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It has been proposed on Earth to use airborne wind turbines, anchored to the ground and flying at high altitudes where wind is strong and consistent.

On Venus, I would immediately say that anchoring anything to the ground is a no-go. However assuming a floating cloud colony, a wind turbine would be attached to a several km long cable and dangled below. This would exploit the differential in wind speeds between the colony and turbine to drag the turbine through the air and generate electricity.

The primary reason to consider such an option is that it would provide an energy source independent from sunlight, generating energy continuously including at night and under dense cloud cover.

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In general, the wind gradient is such that as the height above the ground increases, the wind speed also increases. It is true for Venus also. However, the gradient slope is heavy there.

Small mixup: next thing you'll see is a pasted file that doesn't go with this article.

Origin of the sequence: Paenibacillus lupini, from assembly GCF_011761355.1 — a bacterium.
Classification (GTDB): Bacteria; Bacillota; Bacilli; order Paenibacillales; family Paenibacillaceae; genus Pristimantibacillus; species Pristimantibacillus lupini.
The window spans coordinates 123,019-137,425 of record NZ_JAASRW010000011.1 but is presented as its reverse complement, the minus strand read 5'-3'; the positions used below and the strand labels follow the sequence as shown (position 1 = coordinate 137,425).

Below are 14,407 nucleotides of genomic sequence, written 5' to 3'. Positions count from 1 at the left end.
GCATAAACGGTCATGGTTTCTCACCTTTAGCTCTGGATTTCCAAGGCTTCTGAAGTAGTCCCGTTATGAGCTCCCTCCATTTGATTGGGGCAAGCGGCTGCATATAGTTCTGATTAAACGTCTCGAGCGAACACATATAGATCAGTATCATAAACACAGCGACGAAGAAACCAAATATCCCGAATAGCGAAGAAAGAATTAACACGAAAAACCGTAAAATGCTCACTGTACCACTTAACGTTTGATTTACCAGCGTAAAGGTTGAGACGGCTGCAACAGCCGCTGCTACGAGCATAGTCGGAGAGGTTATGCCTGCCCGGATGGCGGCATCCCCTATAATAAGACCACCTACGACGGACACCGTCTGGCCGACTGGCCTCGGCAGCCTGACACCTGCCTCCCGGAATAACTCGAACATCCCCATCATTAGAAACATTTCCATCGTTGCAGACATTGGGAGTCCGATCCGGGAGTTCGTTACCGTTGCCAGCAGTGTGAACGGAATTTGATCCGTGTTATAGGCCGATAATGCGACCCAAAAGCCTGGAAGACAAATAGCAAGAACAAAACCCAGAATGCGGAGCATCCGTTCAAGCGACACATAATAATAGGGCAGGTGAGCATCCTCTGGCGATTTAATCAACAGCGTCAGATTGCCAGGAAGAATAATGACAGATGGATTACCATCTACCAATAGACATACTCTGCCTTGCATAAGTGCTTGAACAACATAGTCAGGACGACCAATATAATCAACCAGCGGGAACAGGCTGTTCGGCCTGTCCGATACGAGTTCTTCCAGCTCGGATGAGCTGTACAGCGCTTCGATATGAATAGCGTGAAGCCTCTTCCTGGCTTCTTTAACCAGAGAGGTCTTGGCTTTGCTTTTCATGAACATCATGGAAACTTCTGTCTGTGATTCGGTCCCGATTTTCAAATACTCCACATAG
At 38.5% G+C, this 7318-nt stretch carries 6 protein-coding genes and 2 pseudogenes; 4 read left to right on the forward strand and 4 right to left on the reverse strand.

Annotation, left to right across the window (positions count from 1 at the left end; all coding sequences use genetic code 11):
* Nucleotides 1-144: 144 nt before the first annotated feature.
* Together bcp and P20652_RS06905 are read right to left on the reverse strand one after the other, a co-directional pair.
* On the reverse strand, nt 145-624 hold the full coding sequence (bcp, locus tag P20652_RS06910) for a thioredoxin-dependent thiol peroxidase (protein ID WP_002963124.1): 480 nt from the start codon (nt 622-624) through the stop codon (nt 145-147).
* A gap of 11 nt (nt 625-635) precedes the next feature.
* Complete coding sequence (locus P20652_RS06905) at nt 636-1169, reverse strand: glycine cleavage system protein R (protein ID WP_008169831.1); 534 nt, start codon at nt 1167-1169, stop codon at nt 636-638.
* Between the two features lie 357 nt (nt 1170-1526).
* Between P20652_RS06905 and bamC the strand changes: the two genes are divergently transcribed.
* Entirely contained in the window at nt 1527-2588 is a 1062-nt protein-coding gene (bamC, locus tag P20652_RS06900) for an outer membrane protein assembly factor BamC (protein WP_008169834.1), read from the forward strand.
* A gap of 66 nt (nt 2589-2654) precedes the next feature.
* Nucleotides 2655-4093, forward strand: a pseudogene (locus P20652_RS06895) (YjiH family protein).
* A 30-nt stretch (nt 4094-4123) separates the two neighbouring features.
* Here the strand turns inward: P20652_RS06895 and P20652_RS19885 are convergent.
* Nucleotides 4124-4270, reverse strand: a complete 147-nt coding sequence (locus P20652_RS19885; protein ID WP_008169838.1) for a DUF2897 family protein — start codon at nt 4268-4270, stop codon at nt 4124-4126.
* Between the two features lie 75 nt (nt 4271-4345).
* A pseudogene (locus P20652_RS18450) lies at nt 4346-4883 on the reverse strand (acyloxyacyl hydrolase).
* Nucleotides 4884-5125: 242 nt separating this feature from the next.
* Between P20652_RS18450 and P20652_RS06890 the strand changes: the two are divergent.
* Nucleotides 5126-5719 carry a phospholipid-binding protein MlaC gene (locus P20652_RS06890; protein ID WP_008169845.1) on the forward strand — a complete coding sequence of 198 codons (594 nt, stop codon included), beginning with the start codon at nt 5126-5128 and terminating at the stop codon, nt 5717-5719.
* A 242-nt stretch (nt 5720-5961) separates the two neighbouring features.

Wind Speeds in Venus

Source: ase.tufts.edu

In case of Venus, any floating cloud colony would have to be above the sulphuric acid clouds if it has to have any chance of survival. So, basically the colony would experience as much or more winds compared to the dangling turbine.

Also, as one goes down the atmosphere, the pressure and density increases much more than earth. This would, in turn require the turbine to be smaller (for less drag) and sturdier (to overcome the pressure, to say nothing about the sulphuric acid).

One of the main advantages of having floating turbines in earth is that they can be of large sizes and are exposed to high speed winds at altitude. However, both these advantages are lost in case of Venus. So, it will be highly impracticable for using airborne wind turbines on Venus.

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